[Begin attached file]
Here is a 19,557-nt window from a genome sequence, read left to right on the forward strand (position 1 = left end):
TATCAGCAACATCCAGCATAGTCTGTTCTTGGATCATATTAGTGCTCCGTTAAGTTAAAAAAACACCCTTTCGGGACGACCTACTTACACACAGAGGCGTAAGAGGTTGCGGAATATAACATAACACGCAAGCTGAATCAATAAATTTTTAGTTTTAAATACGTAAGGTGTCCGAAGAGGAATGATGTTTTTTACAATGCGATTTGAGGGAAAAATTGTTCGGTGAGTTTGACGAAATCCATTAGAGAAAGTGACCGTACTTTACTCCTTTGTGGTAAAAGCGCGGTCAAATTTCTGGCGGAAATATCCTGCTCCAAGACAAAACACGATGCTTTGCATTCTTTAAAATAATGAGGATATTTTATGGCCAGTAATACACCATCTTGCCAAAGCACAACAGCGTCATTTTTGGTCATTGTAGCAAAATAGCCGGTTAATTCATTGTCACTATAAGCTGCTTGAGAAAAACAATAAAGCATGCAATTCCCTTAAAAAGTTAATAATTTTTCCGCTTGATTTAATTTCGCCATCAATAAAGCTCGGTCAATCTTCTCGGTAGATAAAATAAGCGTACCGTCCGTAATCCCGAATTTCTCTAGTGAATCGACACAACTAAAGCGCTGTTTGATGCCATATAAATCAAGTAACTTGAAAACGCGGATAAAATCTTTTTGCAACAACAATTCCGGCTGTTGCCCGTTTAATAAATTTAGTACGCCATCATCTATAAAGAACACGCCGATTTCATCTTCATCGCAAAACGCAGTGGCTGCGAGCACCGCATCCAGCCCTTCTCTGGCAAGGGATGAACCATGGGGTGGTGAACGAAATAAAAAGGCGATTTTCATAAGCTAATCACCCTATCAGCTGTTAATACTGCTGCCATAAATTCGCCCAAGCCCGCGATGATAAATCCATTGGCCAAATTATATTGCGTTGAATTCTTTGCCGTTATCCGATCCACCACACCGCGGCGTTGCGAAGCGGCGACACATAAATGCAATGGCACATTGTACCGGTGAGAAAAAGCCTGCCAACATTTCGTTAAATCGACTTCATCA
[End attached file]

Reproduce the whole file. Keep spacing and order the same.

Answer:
Here is a 19,557-nt window from a genome sequence, read left to right on the forward strand (position 1 = left end):
TATCAGCAACATCCAGCATAGTCTGTTCTTGGATCATATTAGTGCTCCGTTAAGTTAAAAAAACACCCTTTCGGGACGACCTACTTACACACAGAGGCGTAAGAGGTTGCGGAATATAACATAACACGCAAGCTGAATCAATAAATTTTTAGTTTTAAATACGTAAGGTGTCCGAAGAGGAATGATGTTTTTTACAATGCGATTTGAGGGAAAAATTGTTCGGTGAGTTTGACGAAATCCATTAGAGAAAGTGACCGTACTTTACTCCTTTGTGGTAAAAGCGCGGTCAAATTTCTGGCGGAAATATCCTGCTCCAAGACAAAACACGATGCTTTGCATTCTTTAAAATAATGAGGATATTTTATGGCCAGTAATACACCATCTTGCCAAAGCACAACAGCGTCATTTTTGGTCATTGTAGCAAAATAGCCGGTTAATTCATTGTCACTATAAGCTGCTTGAGAAAAACAATAAAGCATGCAATTCCCTTAAAAAGTTAATAATTTTTCCGCTTGATTTAATTTCGCCATCAATAAAGCTCGGTCAATCTTCTCGGTAGATAAAATAAGCGTACCGTCCGTAATCCCGAATTTCTCTAGTGAATCGACACAACTAAAGCGCTGTTTGATGCCATATAAATCAAGTAACTTGAAAACGCGGATAAAATCTTTTTGCAACAACAATTCCGGCTGTTGCCCGTTTAATAAATTTAGTACGCCATCATCTATAAAGAACACGCCGATTTCATCTTCATCGCAAAACGCAGTGGCTGCGAGCACCGCATCCAGCCCTTCTCTGGCAAGGGATGAACCATGGGGTGGTGAACGAAATAAAAAGGCGATTTTCATAAGCTAATCACCCTATCAGCTGTTAATACTGCTGCCATAAATTCGCCCAAGCCCGCGATGATAAATCCATTGGCCAAATTATATTGCGTTGAATTCTTTGCCGTTATCCGATCCACCACACCGCGGCGTTGCGAAGCGGCGACACATAAATGCAATGGCACATTGTACCGGTGAGAAAAAGCCTGCCAACATTTCGTTAAATCGACTTCATCA